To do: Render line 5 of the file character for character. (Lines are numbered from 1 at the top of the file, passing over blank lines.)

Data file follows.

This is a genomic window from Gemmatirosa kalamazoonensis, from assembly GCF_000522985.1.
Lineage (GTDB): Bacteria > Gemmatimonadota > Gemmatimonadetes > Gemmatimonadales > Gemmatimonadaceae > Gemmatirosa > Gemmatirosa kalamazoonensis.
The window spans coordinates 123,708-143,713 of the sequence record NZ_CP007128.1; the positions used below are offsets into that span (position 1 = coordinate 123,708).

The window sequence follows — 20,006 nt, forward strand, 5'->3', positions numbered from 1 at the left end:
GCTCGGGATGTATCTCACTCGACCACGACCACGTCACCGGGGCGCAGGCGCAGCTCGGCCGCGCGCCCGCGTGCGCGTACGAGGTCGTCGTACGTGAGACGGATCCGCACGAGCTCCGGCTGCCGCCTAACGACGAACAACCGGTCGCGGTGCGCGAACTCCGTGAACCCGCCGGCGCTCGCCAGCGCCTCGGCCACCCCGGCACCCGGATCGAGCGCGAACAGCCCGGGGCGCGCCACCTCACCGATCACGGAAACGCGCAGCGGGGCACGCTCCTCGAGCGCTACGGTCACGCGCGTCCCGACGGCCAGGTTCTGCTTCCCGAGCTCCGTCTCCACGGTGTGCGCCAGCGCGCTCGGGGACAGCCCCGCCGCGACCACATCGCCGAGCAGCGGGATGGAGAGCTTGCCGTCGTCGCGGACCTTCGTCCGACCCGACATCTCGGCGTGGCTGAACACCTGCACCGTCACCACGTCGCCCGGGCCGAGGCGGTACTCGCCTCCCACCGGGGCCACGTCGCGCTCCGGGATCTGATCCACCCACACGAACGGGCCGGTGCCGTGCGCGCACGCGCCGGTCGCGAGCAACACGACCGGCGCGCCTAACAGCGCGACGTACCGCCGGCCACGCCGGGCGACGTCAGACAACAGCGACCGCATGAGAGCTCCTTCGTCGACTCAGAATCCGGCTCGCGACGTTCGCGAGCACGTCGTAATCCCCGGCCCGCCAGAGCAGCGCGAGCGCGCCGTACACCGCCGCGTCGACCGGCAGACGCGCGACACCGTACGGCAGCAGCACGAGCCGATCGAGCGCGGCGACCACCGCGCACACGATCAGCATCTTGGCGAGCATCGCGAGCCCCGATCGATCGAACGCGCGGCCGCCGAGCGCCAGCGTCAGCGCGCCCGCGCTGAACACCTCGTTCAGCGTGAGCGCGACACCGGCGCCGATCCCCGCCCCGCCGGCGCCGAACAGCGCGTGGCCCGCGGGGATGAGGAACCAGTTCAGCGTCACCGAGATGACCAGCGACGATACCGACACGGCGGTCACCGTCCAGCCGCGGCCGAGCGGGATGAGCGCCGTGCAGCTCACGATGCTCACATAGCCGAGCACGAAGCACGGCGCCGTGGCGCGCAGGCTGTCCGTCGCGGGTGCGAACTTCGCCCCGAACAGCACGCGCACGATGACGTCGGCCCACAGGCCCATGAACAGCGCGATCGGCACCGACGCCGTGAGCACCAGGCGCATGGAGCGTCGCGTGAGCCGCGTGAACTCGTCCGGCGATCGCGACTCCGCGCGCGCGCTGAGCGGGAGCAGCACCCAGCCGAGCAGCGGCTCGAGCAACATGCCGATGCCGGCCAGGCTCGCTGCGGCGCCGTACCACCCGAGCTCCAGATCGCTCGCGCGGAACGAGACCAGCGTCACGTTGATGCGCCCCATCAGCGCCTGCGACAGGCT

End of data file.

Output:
GCTCGGGATGTATCTCACTCGACCACGACCACGTCACCGGGGCGCAGGCGCAGCTCGGCCGCGCGCCCGCGTGCGCGTACGAGGTCGTCGTACGTGAGACGGATCCGCACGAGCTCCGGCTGCCGCCTAACGACGAACAACCGGTCGCGGTGCGCGAACTCCGTGAACCCGCCGGCGCTCGCCAGCGCCTCGGCCACCCCGGCACCCGGATCGAGCGCGAACAGCCCGGGGCGCGCCACCTCACCGATCACGGAAACGCGCAGCGGGGCACGCTCCTCGAGCGCTACGGTCACGCGCGTCCCGACGGCCAGGTTCTGCTTCCCGAGCTCCGTCTCCACGGTGTGCGCCAGCGCGCTCGGGGACAGCCCCGCCGCGACCACATCGCCGAGCAGCGGGATGGAGAGCTTGCCGTCGTCGCGGACCTTCGTCCGACCCGACATCTCGGCGTGGCTGAACACCTGCACCGTCACCACGTCGCCCGGGCCGAGGCGGTACTCGCCTCCCACCGGGGCCACGTCGCGCTCCGGGATCTGATCCACCCACACGAACGGGCCGGTGCCGTGCGCGCACGCGCCGGTCGCGAGCAACACGACCGGCGCGCCTAACAGCGCGACGTACCGCCGGCCACGCCGGGCGACGTCAGACAACAGCGACCGCATGAGAGCTCCTTCGTCGACTCAGAATCCGGCTCGCGACGTTCGCGAGCACGTCGTAATCCCCGGCCCGCCAGAGCAGCGCGAGCGCGCCGTACACCGCCGCGTCGACCGGCAGACGCGCGACACCGTACGGCAGCAGCACGAGCCGATCGAGCGCGGCGACCACCGCGCACACGATCAGCATCTTGGCGAGCATCGCGAGCCCCGATCGATCGAACGCGCGGCCGCCGAGCGCCAGCGTCAGCGCGCCCGCGCTGAACACCTCGTTCAGCGTGAGCGCGACACCGGCGCCGATCCCCGCCCCGCCGGCGCCGAACAGCGCGTGGCCCGCGGGGATGAGGAACCAGTTCAGCGTCACCGAGATGACCAGCGACGATACCGACACGGCGGTCACCGTCCAGCCGCGGCCGAGCGGGATGAGCGCCGTGCAGCTCACGATGCTCACATAGCCGAGCACGAAGCACGGCGCCGTGGCGCGCAGGCTGTCCGTCGCGGGTGCGAACTTCGCCCCGAACAGCACGCGCACGATGACGTCGGCCCACAGGCCCATGAACAGCGCGATCGGCACCGACGCCGTGAGCACCAGGCGCATGGAGCGTCGCGTGAGCCGCGTGAACTCGTCCGGCGATCGCGACTCCGCGCGCGCGCTGAGCGGGAGCAGCACCCAGCCGAGCAGCGGCTCGAGCAACATGCCGATGCCGGCCAGGCTCGCTGCGGCGCCGTACCACCCGAGCTCCAGATCGCTCGCGCGGAACGAGACCAGCGTCACGTTGATGCGCCCCATCAGCGCCTGCGACAGGCT